Formed in 1982, in strikingly unusual circumstances for a musical ensemble, Tinariwen blend ancient musical traditions with radical contemporary politics. Despite severe natural and man-made hardships, young Kel Tamashek exiles continued performing the traditional music of their Tuareg forebears in the southern Sahara while simultaneously fighting against the government of Mali. Forced to seek an alternative to starvation and repression in drought-stricken Mali, many of these young nomads hoped to attain a better life by striking up what proved to be an uneasy alliance with Libya.
Forced to seek an alternative to starvation and repression in drought-stricken Mali, many of these young nomads hoped to attain a better life by striking up what proved to be an uneasy alliance with Libya. The hoped-for aid in their struggle with the Mali government failed to materialize, but in the meantime some of the rebels had evolved a form of music that kept alive the music of their forefathers while simultaneously communicating radical political messages. This music is known as tishoumaren, music of the ishumar (the unemployed). Usually performed by groups of 30 and more instrumentalists and singers, tishoumaren acknowledges contemporary western music, especially rock, as well as other music forms prevalent in the Middle East, while never losing touch with the original ancient form. In some instances, players not only adapt traditional forms but also substitute modern instruments for the traditional lutes, flutes and one-string violins. The electric guitar in particular has become popular, even though circumstances demand the availability of portable generators.
The name chosen by this band, Tinariwen, means empty places, thus maintaining a further link to the vast desert regions of the southern Sahara. The musicians include Said Ag Ayad, Alhassane Ag Touhami, Eyadou Ag Leche, Ibrahim Ag Alhabib, Abdallah Ag Lamida, Abdallah Ag Alhousseyni and Bassa Walet Abdoumou.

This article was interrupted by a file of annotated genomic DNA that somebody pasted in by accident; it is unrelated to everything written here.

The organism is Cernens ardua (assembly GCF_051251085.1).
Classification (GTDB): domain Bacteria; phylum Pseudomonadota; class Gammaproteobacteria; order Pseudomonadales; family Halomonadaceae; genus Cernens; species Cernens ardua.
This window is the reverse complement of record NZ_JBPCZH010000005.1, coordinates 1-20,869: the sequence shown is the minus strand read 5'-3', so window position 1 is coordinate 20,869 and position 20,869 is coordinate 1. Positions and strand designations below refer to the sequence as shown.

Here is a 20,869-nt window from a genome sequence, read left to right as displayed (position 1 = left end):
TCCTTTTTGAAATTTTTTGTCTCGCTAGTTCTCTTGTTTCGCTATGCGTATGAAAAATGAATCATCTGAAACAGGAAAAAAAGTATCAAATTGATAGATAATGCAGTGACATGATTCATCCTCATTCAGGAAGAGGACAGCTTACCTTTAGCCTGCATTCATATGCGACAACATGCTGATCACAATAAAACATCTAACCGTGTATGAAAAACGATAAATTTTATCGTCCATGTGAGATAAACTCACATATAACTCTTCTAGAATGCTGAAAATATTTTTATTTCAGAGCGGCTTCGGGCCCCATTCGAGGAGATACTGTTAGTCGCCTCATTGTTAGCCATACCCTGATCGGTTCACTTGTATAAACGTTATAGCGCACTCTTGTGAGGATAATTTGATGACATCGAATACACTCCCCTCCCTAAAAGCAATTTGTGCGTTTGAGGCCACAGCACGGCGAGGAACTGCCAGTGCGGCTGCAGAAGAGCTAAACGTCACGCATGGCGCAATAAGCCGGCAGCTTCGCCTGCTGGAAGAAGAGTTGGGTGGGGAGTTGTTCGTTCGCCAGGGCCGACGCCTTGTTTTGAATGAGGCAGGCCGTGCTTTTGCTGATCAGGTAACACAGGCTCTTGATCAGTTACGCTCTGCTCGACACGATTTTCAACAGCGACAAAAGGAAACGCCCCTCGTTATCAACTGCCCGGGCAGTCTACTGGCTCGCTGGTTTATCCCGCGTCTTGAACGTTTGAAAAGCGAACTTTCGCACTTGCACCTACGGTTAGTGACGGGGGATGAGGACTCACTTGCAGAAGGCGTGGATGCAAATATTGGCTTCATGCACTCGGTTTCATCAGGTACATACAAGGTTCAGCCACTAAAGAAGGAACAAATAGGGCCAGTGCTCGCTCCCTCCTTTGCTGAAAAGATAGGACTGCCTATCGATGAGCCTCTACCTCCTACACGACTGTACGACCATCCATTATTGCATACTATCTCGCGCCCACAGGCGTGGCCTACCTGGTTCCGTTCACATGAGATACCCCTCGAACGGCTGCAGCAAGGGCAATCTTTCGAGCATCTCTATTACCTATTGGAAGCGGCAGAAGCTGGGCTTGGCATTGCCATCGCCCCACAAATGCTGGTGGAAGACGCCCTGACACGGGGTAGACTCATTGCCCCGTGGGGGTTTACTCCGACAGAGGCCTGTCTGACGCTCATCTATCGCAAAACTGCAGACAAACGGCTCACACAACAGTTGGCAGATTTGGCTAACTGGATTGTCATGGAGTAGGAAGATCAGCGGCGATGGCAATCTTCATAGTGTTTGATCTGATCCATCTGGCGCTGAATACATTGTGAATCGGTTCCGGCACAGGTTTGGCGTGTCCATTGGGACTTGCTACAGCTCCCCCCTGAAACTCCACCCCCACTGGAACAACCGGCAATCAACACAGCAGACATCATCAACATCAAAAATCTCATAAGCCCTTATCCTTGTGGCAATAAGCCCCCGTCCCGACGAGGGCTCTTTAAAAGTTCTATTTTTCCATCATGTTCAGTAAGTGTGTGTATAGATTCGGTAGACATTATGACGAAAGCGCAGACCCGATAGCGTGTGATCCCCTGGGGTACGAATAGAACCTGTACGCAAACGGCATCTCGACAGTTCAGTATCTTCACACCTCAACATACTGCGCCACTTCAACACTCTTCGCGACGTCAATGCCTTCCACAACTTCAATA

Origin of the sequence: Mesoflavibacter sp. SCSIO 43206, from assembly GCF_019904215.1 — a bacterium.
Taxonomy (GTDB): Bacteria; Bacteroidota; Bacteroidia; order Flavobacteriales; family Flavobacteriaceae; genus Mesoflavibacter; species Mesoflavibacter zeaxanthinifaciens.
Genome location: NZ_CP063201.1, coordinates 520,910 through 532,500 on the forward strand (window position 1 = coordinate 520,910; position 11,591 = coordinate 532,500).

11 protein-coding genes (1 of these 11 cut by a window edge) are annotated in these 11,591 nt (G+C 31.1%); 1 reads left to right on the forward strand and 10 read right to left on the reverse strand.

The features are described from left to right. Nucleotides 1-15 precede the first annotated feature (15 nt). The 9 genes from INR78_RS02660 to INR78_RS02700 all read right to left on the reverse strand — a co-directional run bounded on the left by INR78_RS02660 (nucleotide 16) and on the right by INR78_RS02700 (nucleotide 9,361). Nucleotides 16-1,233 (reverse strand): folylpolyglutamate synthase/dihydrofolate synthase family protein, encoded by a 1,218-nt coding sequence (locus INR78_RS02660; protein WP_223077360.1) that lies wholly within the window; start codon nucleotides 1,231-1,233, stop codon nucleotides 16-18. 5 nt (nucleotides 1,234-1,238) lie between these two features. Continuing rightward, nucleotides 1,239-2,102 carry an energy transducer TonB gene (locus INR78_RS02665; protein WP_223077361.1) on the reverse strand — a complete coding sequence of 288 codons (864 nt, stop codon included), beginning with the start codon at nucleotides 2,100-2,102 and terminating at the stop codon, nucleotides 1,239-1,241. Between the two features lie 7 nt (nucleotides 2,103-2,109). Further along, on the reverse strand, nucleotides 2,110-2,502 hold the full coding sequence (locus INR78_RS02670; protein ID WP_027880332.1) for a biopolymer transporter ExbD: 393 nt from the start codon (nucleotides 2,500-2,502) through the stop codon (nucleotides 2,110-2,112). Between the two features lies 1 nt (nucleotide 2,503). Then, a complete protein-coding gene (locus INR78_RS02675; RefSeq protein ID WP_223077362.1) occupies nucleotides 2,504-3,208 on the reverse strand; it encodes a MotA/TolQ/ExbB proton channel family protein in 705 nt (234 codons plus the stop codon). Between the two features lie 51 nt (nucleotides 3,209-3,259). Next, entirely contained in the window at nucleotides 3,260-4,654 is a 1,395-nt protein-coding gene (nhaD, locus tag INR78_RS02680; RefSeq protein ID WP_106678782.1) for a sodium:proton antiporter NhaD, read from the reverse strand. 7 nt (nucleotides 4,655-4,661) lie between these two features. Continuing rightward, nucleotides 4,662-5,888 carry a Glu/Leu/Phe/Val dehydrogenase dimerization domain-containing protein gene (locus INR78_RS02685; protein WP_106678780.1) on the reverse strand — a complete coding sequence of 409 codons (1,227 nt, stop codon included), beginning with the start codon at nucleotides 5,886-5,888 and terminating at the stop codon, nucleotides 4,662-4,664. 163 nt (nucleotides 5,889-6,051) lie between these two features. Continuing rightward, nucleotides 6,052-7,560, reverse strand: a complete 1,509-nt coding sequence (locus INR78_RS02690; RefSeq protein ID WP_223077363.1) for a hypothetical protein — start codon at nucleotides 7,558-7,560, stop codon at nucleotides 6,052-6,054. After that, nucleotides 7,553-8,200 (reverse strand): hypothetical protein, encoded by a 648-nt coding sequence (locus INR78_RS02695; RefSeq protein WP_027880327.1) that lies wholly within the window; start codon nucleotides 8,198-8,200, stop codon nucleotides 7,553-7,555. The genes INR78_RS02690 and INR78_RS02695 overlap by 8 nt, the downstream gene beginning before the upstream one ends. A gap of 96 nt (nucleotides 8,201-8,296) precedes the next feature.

The music itself is spare and haunting, an aural reflection of those same open spaces. The lyrics of their songs, perhaps more accurately termed sung poetry, carry outspoken political thought that draws attention not only to repression in Mali, but also to the enforced exile of many and the continuing struggle for self-determination of the Tuareg nomads. Song structures are many and varied and include elemental call-and-response patterns as well as (to western ears) discordant notes that call to mind the blue notes favoured by western blues and jazz players overlaid upon a solid four-beat rhythmic foundation that is itself uncommon to the region although compatible with much western popular music.
Tinariwen's first recordings were to cassette, sales and even possession of which carried harsh penalties in Mali and Algeria. In the early 00s, availability of albums encouraged more widespread awareness of the music and its underlying political messages.